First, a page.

[Note: This post was written by guest contributor Beth Hayden, a social media expert and author of Pinfluence: The Complete Guide to Marketing Your Business with Pinterest.]
Pinterest may be the hottest ticket in town these days — but what are the best ways to use it to promote your book? How can you create targeted, effective Pinterest campaigns, so pinning doesn’t turn into a time-wasting social media sinkhole?
First things first — for a primer on what Pinterest is and how to begin leveraging it as an author, read this great post by BookBaby’s own Chris Robley.
Now that you’ve got the basics down, I’m going to share a little secret about Pinterest marketing for authors. Here’s the trick: When you market yourself and your books on Pinterest, you must take every opportunity to drive users back to your Amazon, the iBookstore, or Barnes & Noble sales pages so people can quickly and easily buy your book.
You can put links to your book’s sales pages in the description field for pins or pinboards, and in your Pinterest profile.
If you don’t consistently do this, you will likely be wasting a lot of time on Pinterest. Your pins and boards won’t lead to sales, and you won’t see great results from your pinning efforts.
Pinterest is really fun and can be great for building an author presence, but when you’re marketing your book, you need to keep your eyes on the prize — and that prize is book sales!
That said, here are 7 creative ways for you to market yourself as an author:
1. Create your author pinboard.
Use Pinterest to tell your story as an author. Tell your followers and readers who you are, where you came from, and how you came to be a writer. Give them a glimpse into your world, allow them to get to know you and let them discover what’s important to you.
2. Pin pictures of readers with your book.
Consider holding a contest in which you challenge readers to take snapshots of themselves in far-flung places with your book. Then give a prize for the most remote (or most random!) location.
3. Create a dedicated board for each of your books.
Use those boards to pin:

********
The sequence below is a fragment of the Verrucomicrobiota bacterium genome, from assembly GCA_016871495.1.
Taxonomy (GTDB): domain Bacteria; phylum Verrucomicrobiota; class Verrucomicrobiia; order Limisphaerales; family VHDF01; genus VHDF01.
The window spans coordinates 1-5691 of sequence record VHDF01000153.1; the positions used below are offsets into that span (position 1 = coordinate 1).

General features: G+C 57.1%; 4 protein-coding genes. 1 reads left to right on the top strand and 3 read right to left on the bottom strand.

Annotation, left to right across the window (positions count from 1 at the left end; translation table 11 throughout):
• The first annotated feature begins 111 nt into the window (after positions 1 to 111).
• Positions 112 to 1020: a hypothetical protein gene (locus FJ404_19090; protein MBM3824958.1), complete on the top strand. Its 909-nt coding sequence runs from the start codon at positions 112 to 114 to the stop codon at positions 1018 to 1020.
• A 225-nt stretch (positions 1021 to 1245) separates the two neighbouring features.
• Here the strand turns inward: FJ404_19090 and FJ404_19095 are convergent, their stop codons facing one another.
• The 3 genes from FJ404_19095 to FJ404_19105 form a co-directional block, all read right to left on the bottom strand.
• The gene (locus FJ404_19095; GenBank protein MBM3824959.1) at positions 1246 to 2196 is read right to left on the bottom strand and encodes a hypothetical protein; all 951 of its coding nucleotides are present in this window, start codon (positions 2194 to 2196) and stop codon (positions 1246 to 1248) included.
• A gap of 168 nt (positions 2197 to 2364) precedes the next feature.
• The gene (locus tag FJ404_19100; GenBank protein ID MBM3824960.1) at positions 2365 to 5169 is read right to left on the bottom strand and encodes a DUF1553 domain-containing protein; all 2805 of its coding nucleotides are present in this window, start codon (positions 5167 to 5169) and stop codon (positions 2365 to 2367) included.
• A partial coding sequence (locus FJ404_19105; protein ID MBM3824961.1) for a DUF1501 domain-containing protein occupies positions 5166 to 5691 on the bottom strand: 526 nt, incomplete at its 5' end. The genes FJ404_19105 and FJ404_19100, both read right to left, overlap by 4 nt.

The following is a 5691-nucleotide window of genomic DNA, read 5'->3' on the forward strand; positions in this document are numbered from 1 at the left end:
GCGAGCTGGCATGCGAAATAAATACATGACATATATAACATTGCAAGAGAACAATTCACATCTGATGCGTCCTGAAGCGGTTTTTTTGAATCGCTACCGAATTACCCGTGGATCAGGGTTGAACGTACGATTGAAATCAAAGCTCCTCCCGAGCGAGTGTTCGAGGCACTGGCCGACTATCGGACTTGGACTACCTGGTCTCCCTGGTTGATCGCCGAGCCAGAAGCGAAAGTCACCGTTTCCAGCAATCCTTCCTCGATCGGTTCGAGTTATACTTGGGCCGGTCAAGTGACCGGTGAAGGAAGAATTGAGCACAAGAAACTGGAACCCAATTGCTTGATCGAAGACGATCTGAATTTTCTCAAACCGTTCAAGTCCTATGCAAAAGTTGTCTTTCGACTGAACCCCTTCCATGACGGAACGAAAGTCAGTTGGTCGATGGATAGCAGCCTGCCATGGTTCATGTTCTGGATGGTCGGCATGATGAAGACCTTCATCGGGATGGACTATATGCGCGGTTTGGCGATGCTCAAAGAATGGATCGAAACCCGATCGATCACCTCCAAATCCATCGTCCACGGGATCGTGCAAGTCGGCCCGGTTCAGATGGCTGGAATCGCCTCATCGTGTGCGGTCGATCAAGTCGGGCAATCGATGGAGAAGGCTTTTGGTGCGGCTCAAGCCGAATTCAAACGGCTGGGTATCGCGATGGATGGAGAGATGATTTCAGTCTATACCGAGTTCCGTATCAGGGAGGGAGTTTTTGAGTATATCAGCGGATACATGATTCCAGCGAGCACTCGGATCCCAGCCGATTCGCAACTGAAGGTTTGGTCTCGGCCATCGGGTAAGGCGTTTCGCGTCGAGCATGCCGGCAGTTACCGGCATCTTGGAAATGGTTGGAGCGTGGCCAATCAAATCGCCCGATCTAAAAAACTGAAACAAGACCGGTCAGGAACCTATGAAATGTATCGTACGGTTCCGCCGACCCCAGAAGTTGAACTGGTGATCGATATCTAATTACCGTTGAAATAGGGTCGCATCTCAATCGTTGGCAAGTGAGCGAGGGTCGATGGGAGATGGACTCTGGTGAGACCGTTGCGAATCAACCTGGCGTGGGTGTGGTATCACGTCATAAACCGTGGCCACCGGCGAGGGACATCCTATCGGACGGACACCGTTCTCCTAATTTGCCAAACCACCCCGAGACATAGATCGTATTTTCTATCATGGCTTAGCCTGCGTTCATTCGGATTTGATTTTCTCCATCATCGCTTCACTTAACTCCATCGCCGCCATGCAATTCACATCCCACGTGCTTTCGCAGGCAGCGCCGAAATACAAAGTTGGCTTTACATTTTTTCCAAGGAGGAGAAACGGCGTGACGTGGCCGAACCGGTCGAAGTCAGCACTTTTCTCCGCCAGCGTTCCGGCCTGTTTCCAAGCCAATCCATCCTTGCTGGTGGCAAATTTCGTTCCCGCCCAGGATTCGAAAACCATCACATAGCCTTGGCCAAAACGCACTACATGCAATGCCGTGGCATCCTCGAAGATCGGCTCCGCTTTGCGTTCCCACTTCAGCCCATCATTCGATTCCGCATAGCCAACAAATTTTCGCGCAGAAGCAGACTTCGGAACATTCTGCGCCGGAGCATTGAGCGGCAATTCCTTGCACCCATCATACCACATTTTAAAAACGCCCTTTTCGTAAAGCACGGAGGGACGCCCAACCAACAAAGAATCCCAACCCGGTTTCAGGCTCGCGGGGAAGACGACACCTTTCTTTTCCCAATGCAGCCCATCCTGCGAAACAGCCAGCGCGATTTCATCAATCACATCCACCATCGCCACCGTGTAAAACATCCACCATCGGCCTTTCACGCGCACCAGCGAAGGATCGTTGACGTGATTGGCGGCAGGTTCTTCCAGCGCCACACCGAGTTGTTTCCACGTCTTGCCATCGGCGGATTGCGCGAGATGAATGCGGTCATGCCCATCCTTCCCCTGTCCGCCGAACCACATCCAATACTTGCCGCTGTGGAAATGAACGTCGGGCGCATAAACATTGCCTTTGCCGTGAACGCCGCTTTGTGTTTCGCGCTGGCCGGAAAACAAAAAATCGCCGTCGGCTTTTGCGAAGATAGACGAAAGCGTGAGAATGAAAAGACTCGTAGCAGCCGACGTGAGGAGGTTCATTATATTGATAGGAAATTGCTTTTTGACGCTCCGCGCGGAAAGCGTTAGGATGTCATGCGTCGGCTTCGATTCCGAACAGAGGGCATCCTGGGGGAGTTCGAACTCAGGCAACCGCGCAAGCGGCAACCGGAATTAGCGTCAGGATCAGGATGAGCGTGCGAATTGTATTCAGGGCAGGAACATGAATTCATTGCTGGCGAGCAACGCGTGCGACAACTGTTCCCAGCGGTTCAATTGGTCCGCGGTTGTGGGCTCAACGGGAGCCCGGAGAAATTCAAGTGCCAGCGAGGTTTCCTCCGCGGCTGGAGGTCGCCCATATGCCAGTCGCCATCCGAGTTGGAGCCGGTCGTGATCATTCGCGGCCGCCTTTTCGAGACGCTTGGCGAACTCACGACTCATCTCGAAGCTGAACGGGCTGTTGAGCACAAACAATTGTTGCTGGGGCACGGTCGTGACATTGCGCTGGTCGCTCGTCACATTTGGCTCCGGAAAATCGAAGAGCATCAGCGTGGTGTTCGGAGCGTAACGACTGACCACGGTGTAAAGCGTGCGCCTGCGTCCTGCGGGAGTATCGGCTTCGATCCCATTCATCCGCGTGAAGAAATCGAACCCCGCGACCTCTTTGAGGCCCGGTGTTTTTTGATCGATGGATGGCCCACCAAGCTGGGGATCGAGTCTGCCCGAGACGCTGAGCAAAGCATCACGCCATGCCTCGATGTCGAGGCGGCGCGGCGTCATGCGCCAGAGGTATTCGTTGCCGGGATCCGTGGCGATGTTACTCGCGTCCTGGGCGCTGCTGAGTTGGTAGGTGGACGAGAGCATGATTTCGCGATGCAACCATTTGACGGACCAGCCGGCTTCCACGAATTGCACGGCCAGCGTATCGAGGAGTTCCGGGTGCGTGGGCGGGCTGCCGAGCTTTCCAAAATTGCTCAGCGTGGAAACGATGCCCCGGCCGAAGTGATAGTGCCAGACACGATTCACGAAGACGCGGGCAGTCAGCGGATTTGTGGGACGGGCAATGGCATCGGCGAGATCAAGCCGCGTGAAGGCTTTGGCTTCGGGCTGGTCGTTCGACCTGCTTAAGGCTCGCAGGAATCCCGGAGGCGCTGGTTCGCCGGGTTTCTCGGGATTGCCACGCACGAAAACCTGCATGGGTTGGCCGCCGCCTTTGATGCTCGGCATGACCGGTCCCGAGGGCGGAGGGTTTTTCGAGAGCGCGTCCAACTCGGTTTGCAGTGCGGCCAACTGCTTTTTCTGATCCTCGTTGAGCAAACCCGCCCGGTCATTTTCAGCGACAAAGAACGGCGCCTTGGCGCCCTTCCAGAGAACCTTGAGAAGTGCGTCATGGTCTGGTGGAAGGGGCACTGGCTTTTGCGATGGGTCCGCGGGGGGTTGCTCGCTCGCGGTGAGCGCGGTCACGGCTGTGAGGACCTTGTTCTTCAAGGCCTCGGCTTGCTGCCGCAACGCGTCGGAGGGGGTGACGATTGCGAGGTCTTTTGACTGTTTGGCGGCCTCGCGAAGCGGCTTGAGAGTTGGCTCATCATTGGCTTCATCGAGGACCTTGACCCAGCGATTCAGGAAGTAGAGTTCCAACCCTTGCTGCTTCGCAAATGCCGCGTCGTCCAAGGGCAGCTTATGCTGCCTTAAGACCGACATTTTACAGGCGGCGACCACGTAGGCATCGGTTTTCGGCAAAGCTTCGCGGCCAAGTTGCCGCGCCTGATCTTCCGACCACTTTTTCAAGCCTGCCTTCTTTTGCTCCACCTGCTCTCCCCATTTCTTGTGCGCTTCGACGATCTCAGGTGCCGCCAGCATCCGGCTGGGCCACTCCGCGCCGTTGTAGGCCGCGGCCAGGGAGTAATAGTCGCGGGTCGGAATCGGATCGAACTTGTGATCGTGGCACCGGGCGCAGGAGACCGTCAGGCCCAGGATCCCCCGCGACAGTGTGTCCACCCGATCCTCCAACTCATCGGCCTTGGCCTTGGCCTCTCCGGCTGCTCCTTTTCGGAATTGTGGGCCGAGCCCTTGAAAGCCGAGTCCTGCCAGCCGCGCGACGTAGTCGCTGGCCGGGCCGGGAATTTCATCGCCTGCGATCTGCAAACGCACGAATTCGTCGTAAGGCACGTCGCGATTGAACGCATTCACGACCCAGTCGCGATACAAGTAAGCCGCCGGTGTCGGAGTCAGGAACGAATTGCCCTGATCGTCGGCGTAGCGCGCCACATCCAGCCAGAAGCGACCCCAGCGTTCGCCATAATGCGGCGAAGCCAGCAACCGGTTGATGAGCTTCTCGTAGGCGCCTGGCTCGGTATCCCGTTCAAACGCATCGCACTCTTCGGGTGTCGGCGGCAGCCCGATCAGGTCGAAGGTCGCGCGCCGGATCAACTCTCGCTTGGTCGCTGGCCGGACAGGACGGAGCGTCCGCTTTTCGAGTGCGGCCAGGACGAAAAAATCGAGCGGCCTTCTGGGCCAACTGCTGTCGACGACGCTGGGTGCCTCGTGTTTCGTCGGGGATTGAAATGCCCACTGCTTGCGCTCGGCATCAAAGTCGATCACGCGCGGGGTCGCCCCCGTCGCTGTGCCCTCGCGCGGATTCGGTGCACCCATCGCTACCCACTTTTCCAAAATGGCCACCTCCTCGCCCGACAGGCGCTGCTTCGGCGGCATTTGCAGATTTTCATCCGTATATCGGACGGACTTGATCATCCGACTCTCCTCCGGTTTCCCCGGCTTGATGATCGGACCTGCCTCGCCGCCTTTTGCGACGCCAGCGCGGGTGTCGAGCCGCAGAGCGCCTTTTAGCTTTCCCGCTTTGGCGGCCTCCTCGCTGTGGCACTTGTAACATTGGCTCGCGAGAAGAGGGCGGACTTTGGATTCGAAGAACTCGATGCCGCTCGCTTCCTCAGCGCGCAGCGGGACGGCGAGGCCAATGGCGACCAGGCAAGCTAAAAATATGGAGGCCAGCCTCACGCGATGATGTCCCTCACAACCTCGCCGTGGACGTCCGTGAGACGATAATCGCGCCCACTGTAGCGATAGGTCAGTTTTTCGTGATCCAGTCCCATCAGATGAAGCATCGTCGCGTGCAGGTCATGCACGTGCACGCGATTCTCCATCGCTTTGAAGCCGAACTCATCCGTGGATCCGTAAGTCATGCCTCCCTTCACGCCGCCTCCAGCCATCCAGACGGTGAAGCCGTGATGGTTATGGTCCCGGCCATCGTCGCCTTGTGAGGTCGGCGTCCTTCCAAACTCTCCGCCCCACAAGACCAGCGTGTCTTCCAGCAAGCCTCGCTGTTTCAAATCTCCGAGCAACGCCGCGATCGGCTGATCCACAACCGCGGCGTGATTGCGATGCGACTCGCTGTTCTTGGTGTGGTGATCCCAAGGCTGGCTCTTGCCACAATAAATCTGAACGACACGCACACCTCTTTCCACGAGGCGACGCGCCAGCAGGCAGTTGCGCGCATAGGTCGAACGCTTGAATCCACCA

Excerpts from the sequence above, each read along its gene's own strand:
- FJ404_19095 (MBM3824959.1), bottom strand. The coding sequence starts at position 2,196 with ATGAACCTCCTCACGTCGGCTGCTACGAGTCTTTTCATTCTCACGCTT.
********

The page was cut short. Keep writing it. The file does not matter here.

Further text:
- The websites or Pinterest profiles of all of the people, events or organizations you mention in your book. Check out how I did this on the dedicated Pinterest board (http://pinterest.com/bethhayden/the-pinfluence-book/) for my new book Pinfluence: The Complete Guide to Marketing Your Business with Pinterest.
- Updates to your story — post updates about your book’s characters, people, animals, organizations, companies, and so forth. Nicholas Kristof does a great job with this on the Pinterest board for his book, Half the Sky.
- Praise and reviews — when people write reviews of your book on their websites or blogs, make sure to pin them!
4. Link to all your awesome launch content and book freebies.
Do you have guest posts you’re doing in support of your launch? Do you have free e-books or e-courses you’re giving away? Make sure to link to all that great content on your Pinterest boards.
You might consider having an entire board dedicated to free resources and articles. When you do this, remember to drive people to get on your mailing list via website opt-in forms and landing pages, so you can begin the process of converting people from browsers into buyers.
5. Pin images (and videos) from your in-person book signings and talks.
Use your book signings, conferences and other speaking engagements as an opportunity to take photos and create videos that you can use on your Pinterest boards. Make sure to feature lots of readers and fans in the photos, and then use the @ sign in your pin descriptions to tag those people (tagging in Pinterest works similarly to Facebook.)
6. Create a board for book recommendations.
Talk about what you’re currently reading and the books that you recommend for further research and information on your book topic. Update this board often, so people have lots of recommendations from which to choose their next book!
7. Be a trusted content curator.
Your job on Pinterest is to gather and display awesome content in your niche — and that makes you a curator. Select the best images, resources and ideas on the Web about your topic –– then pin that great content on your pinboards. If your book is about wine, for example, you can pin wine news and articles, new wine announcements, wine recommendations — any content that your target audience of wine lovers will enjoy.
This is a great practice no matter what the subject of your book is — and it doesn’t matter if you’re a fiction or non-fiction author. Your goal is be the go-to expert in your field, and content curation on Pinterest can help you become that!
Hopefully these suggestions have sparked some ideas for ways you can market your book using this hot new social media tool.
And as you explore new Pinterest marketing ideas, make sure to drive your Pinterest followers back to your Amazon, iBook or Barnes & Noble sales pages — so they can quickly and easily buy your book!
Beth Hayden is a social media expert and author of Pinfluence: The Complete Guide to Marketing Your Business with Pinterest. To learn more about how to get more Pinterest followers and how to convert pinners into buyers, download her free Pinterest e-course.